IN 2010, WHEN President Barack Obama hosted his Chinese counterpart at a summit in Washington, CC, he greeted him with a handshake and a quick, shallow dip of his head. The image of the US president bowing to China made a striking cover photo for the book “Eclipse”, published the following year. The book, written by Arvind Subramanian of the Peterson Institute for International Economics, a Washington-based think tank, predicted that China would soon dominate the global economy and that there was little America could do about it. Your correspondent once included the cover image in a presentation at the Central Party School in Beijing. It caused quite a thrill.
To assess a country’s economic “dominance”, Mr. Subramanian combined his share of world trade, net capital exports and GDP (measured both at market exchange rates and purchasing power parities, which attempt to correct for international differences in the prices of similar goods). He assigned each attribute a weight based on the IMFformula for allocating votes to its members. His clue, he argued, succeeded in capturing Britain’s economic hegemony in 1870, its rivalry with Germany in 1913, and its eclipse by America in the following decade.
By this measure, Mr. Subramanian predicted, China would become the world’s most dominant economy by 2020. In the decade since that forecast, China has faced a trade war with America. , its growth slowed and its currency suffered bouts of volatility, forcing it to tighten controls on capital outflows. Yet Mr. Subramanian’s central prediction came true. Based on the book’s original formula, China became the world’s most dominant economy last year (see chart). Its slowing growth has not been worse (so far) than Mr Subramanian had expected and the covid-19 pandemic has helped increase its share in world trade.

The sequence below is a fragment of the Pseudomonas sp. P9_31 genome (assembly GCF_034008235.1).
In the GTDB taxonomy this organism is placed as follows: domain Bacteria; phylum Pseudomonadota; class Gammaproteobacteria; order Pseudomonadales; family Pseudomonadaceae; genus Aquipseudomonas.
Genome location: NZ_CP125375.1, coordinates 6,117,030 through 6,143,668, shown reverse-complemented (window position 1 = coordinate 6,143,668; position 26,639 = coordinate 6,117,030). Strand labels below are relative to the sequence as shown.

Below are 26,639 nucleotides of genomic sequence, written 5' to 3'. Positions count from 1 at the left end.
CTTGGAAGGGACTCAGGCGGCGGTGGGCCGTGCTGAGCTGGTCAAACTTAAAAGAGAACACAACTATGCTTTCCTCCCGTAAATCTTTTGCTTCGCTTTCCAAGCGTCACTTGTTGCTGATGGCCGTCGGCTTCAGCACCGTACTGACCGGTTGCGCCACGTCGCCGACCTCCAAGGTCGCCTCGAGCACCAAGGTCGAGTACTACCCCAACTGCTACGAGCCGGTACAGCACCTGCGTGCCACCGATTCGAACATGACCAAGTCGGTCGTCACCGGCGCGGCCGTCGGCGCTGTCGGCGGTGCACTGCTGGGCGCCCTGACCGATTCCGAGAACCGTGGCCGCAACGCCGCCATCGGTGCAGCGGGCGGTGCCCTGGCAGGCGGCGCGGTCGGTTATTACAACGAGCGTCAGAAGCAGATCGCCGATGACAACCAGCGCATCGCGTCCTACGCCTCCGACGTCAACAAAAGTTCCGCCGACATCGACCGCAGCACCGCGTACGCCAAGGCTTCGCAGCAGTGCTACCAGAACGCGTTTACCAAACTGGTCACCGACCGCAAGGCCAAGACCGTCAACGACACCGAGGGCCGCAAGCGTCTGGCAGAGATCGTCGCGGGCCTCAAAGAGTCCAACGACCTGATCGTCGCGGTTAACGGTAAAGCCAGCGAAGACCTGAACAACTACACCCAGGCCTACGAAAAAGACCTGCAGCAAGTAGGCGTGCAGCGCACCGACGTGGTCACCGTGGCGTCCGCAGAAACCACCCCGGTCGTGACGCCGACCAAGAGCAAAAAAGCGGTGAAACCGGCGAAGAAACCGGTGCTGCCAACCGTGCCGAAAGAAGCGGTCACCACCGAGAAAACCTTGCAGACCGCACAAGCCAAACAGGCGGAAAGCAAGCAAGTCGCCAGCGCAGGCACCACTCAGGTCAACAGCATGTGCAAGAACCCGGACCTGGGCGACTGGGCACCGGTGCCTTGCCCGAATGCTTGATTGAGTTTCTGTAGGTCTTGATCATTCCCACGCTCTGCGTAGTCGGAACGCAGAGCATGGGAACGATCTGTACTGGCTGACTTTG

Mr. Subramanian successfully predicted how his own index would evolve. But does its index succeed in capturing economic dominance? Other authors have included wealth, GDP per person and other indicators of economic sophistication, as well as scale. (Our favorite index of a country’s global influence, compiled by Francesc Pujol of the University of Navarre, counts the number of times a country appears in the charts of The Economist.) These measures give America a greater advantage.
For the sake of traceability, Mr. Subramanian’s measurement gives every dollar of exports the same weight. But some of America’s high-tech exports seem to give it an economic “grip” over China that is worth more than their market value. Mr. Subramanian estimated that China’s growing share in GDP and trade may soon turn its currency into a dollar rival. But the Chinese yuan has made little progress. This is in part because China has tightened capital controls, a possibility Mr. Subramanian has acknowledged. But he believed that if China clung to such controls, it would be to keep the yuan cheap (by preventing capital inflows) and not to support the yuan (by discouraging capital outflows). Yet given the dismal record of most economic forecasts, the author of the book deserves a handshake and a salute. ■
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This article appeared in the Finance & Economics section of the paper edition under the title “The Thales of economics”